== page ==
Shamiran Istifan is a self-taught artist who lives and works in Zurich. In her current show at London’s Moarain House, the personal and political are inherently connected, as she touches on family life and her own rhinoplasty to explore feelings of alienation.
Maryam III, a series of quilted wall-hung works created from silver fabric, depicts cherubic forms dedicated to three family members whose stories have until this moment remained untold. A neon acrylic cut-out of a pair of swords (Chiasm of Lovemaking / Gouriye, 2022) references a relative who engaged in both godly and violent behaviour. Istifan reserves her own judgement on these people and explores a space of openness and acceptance. Meanwhile, the video work Trip to Jerusalem focuses on the prevalence and normalisation of plastic surgery in reshaping noses to conform to internalised western beauty standards.
The artist works with feelings, avoiding binary distinctions between places and cultures. Instead she explores the often conflicting ground that she finds herself inhabiting, embracing American feminist academic and author Donna Haraway’s call to “stay with the trouble”.
If you could save only one item from your studio, what would it be?
That’s not an easy question to answer because I’ve always worked without having an actual studio. Depending on what I am producing, I can usually find ways and places to create.
What was the last art material you bought to use in your work?
I recently bought almost 10 metres of metallic textile and cotton to work on a big embroidery piece that hangs on the wall. It’s a continuation of my angel series, Maryam I-III, which is part of my current solo show Precious Pipeline. The angels are a dedication to the souls in my family and community while their stories remain invisible.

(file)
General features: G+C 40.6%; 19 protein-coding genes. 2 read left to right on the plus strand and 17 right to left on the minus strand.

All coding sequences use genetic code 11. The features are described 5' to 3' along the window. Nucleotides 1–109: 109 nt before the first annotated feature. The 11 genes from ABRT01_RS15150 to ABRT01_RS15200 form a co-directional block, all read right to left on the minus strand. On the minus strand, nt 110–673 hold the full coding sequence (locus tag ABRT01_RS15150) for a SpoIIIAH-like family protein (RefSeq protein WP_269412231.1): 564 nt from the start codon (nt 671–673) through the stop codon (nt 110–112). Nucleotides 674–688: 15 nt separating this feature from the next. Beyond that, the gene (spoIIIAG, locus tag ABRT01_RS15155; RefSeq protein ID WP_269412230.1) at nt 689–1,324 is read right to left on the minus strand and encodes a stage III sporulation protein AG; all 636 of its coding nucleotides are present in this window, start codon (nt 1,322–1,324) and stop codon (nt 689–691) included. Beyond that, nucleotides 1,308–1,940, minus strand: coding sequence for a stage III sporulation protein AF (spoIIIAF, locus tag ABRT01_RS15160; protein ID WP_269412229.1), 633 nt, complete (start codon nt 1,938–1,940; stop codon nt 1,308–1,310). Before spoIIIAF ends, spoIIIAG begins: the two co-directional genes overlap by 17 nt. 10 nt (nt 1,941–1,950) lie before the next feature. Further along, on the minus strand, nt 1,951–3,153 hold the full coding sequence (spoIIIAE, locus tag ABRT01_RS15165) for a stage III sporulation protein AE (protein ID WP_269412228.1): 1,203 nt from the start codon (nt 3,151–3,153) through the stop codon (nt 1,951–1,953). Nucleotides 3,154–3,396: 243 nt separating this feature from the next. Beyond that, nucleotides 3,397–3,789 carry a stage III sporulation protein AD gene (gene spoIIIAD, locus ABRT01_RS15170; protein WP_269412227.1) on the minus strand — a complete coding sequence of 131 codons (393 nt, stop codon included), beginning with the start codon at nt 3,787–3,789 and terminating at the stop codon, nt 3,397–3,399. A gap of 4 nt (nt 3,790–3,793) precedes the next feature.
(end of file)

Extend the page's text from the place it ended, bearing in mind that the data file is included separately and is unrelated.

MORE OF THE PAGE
What is your go-to song when you’re working in the studio?
It changes with the tides and moods. I need to work with music that is either giving tough love and pushing me like hyper-masculine rap in English or German, or giving soft love and calming me, as Fairouz does.
“I need to work with music that is either giving tough love and pushing me or giving soft love and calming me”
Which single work of art would you choose to live alongside in your home
Anything from the late Nasra Simmeshindi from Mardin. She did blockprinting, a local traditional technique that is being forgotten today. She mostly produced icons, mystical figures and ornaments. It would give me the feeling of an Assyrian monastery at home.
Top three art or photography books?
My broad interest in society, history and philosophy, and how they help me understand different experiences and dynamics, led me to the art world. So I can‘t name any specific art book because I’ve never read any. But I would love to share this YouTube video instead. Whistle codes are something I find intriguing.
“I would just go larger scale, build more worlds, shape more spaces”
If money was no object, what would you most like to experiment with in your work?
I would just go larger scale, build more worlds, shape more spaces.
Tell us a pet peeve of yours when it comes to the art world.
Gatekeeping and performative wokeness. But I don’t see it as that deep. The art world can be fun for me anytime. I see it as a game.
What is your favourite gallery or museum space around the world?
I love the small gallery spaces with genuine drive that I’ve worked with, such as Moarain House in London, where I currently have a show. Besides that, the Istanbul Modern at the Bosphorus will always have a special meaning for me. Someone advised me to go there when I was spending some months in Turkey in 2014, and that was the first time I deliberately visited a contemporary art gallery.
I got hooked with the way that things that I always cared about were represented. It became my place to go, and sometimes I spent entire days there. The fact that I had this encounter in a country which has a complex and difficult relationship with my people made this a very layered experience for me that required a lot of reflection and nurtured growth.
Images courtesy the artist and Moarain House, London
Emily Steer is Elephant’s editor
Shamiran Istifan: Precious Pipeline is at Moarain House in London until 11 June
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